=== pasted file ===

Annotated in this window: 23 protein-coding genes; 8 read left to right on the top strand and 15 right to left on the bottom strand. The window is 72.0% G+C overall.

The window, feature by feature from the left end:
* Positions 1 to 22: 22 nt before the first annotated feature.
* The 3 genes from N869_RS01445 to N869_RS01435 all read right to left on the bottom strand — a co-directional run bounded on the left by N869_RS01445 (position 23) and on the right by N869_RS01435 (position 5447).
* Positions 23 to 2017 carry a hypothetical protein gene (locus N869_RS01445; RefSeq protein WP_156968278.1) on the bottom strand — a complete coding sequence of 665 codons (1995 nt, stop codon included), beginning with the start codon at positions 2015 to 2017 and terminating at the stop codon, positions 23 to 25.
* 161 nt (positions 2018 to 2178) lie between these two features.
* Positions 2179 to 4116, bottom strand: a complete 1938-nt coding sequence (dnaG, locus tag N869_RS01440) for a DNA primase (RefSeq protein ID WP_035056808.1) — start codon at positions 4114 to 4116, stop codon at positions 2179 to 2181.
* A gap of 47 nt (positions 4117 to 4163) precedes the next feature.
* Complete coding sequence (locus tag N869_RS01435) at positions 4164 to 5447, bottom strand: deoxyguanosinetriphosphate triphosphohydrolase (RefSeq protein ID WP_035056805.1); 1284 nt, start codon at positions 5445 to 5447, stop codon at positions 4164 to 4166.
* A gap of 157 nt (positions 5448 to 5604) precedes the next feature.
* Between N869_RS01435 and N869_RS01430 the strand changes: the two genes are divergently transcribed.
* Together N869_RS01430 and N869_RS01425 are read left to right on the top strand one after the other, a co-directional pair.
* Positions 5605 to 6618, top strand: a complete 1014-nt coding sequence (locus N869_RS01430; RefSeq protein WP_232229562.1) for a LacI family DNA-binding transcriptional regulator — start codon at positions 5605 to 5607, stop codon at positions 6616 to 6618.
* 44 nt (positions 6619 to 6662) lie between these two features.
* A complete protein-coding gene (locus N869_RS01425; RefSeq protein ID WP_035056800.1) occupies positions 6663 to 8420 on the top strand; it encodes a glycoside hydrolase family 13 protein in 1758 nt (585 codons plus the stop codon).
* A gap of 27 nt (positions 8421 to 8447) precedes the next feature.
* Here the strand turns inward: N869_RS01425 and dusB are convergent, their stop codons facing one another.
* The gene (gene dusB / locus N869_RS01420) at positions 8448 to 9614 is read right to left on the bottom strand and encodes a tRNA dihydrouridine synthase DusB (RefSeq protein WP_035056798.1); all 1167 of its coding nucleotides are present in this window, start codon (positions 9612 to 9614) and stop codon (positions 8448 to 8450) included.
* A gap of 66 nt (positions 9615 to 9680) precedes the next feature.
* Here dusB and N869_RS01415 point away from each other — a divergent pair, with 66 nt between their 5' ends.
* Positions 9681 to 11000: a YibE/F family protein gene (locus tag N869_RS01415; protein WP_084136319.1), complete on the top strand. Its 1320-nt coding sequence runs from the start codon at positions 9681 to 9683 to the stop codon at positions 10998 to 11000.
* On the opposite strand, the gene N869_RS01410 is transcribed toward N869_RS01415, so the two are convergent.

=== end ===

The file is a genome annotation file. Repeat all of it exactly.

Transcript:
Annotated in this window: 23 protein-coding genes; 8 read left to right on the top strand and 15 right to left on the bottom strand. The window is 72.0% G+C overall.

The window, feature by feature from the left end:
* Positions 1 to 22: 22 nt before the first annotated feature.
* The 3 genes from N869_RS01445 to N869_RS01435 all read right to left on the bottom strand — a co-directional run bounded on the left by N869_RS01445 (position 23) and on the right by N869_RS01435 (position 5447).
* Positions 23 to 2017 carry a hypothetical protein gene (locus N869_RS01445; RefSeq protein WP_156968278.1) on the bottom strand — a complete coding sequence of 665 codons (1995 nt, stop codon included), beginning with the start codon at positions 2015 to 2017 and terminating at the stop codon, positions 23 to 25.
* 161 nt (positions 2018 to 2178) lie between these two features.
* Positions 2179 to 4116, bottom strand: a complete 1938-nt coding sequence (dnaG, locus tag N869_RS01440) for a DNA primase (RefSeq protein ID WP_035056808.1) — start codon at positions 4114 to 4116, stop codon at positions 2179 to 2181.
* A gap of 47 nt (positions 4117 to 4163) precedes the next feature.
* Complete coding sequence (locus tag N869_RS01435) at positions 4164 to 5447, bottom strand: deoxyguanosinetriphosphate triphosphohydrolase (RefSeq protein ID WP_035056805.1); 1284 nt, start codon at positions 5445 to 5447, stop codon at positions 4164 to 4166.
* A gap of 157 nt (positions 5448 to 5604) precedes the next feature.
* Between N869_RS01435 and N869_RS01430 the strand changes: the two genes are divergently transcribed.
* Together N869_RS01430 and N869_RS01425 are read left to right on the top strand one after the other, a co-directional pair.
* Positions 5605 to 6618, top strand: a complete 1014-nt coding sequence (locus N869_RS01430; RefSeq protein WP_232229562.1) for a LacI family DNA-binding transcriptional regulator — start codon at positions 5605 to 5607, stop codon at positions 6616 to 6618.
* 44 nt (positions 6619 to 6662) lie between these two features.
* A complete protein-coding gene (locus N869_RS01425; RefSeq protein ID WP_035056800.1) occupies positions 6663 to 8420 on the top strand; it encodes a glycoside hydrolase family 13 protein in 1758 nt (585 codons plus the stop codon).
* A gap of 27 nt (positions 8421 to 8447) precedes the next feature.
* Here the strand turns inward: N869_RS01425 and dusB are convergent, their stop codons facing one another.
* The gene (gene dusB / locus N869_RS01420) at positions 8448 to 9614 is read right to left on the bottom strand and encodes a tRNA dihydrouridine synthase DusB (RefSeq protein WP_035056798.1); all 1167 of its coding nucleotides are present in this window, start codon (positions 9612 to 9614) and stop codon (positions 8448 to 8450) included.
* A gap of 66 nt (positions 9615 to 9680) precedes the next feature.
* Here dusB and N869_RS01415 point away from each other — a divergent pair, with 66 nt between their 5' ends.
* Positions 9681 to 11000: a YibE/F family protein gene (locus tag N869_RS01415; protein WP_084136319.1), complete on the top strand. Its 1320-nt coding sequence runs from the start codon at positions 9681 to 9683 to the stop codon at positions 10998 to 11000.
* On the opposite strand, the gene N869_RS01410 is transcribed toward N869_RS01415, so the two are convergent.